Please disable your Ad Blocker to better interact with this website.

Grassley: Veterans, dependents account for disproportionate number of ‘mental defective’ on gun ban list

US Department of Veterans AffairsFrom Press Release

 

U.S. Sen. Chuck Grassley (R-IA), Chairman of the Senate Judiciary Committee, is requesting an explanation for why nearly all of the names on the Justice Department’s gun ban list in the “mental defective” category belong to veterans or their dependents.

“It’s disturbing to think that the men and women who dedicated themselves to defending our freedom and values face undue threats to their fundamental Second Amendment rights from the very agency established to serve them. A veteran or dependent shouldn’t lose their Constitutional rights because they need help with bookkeeping,” Grassley said.

All federal agencies are required to report names of individuals to the National Instant Criminal Background Check System’s (NICS) “mental defective” category.  Placement on the list prohibits owning or possessing a firearm.  The legal standard by which a name is supposed to be reported to the “mental defective” category is whether the individuals are a danger to themselves or others.  However, the Department of Veterans Affairs (VA) process does not support such findings.  Instead VA reports individuals to the gun ban list if an individual merely needs financial assistance managing VA benefits.  Although the VA process is not designed to regulate firearm ownership, it results in veterans and their loved ones being barred from exercising their fundamental, Constitutionally-guaranteed Second Amendment rights.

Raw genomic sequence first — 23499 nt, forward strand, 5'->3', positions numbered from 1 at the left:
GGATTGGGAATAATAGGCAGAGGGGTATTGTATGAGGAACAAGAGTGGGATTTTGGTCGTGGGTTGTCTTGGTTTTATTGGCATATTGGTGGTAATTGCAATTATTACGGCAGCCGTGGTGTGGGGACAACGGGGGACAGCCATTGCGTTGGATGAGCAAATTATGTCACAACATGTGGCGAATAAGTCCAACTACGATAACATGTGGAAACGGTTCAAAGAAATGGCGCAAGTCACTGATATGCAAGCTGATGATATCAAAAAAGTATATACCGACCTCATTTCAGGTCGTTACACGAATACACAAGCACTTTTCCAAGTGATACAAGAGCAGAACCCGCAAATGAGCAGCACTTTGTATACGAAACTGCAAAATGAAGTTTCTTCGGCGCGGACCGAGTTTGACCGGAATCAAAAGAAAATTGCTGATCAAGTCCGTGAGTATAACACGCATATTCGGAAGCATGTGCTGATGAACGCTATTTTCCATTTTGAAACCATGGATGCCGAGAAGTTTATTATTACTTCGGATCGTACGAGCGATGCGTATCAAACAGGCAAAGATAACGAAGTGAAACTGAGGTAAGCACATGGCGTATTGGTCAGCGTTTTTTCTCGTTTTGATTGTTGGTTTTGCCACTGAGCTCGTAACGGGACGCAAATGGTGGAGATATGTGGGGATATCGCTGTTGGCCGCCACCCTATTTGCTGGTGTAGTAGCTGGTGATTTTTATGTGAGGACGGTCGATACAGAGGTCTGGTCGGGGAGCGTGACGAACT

In a letter to Attorney General Eric Holder, Grassley outlined concerns that a number of failures, including the inconsistent application of standards and weak due process protections, are leading to a disproportionate number of names submitted to the gun ban list by the VA. Grassley notes that it appears veterans are particularly singled out and should not be required by the VA to shoulder the entire burden to prove that they have the ability to exercise their Second Amendment rights.

Grassley introduced legislation last Congress that included a provision requiring a judicial authority to find individuals to be a danger to themselves or others in order to be added to the mental defective category within NICS.  This legislation would have effectively overturned administrative actions by the VA to add individuals to the NICS simply because they were unable to manage their financial affairs.

According to Congressional Research data from 2012, 99.3 percent of all names reported to NICS’ “mental defective” category were supplied by the VA.  A 2013 Senate report indicated little change in that statistic.

Grassley’s letter may be read by clicking here.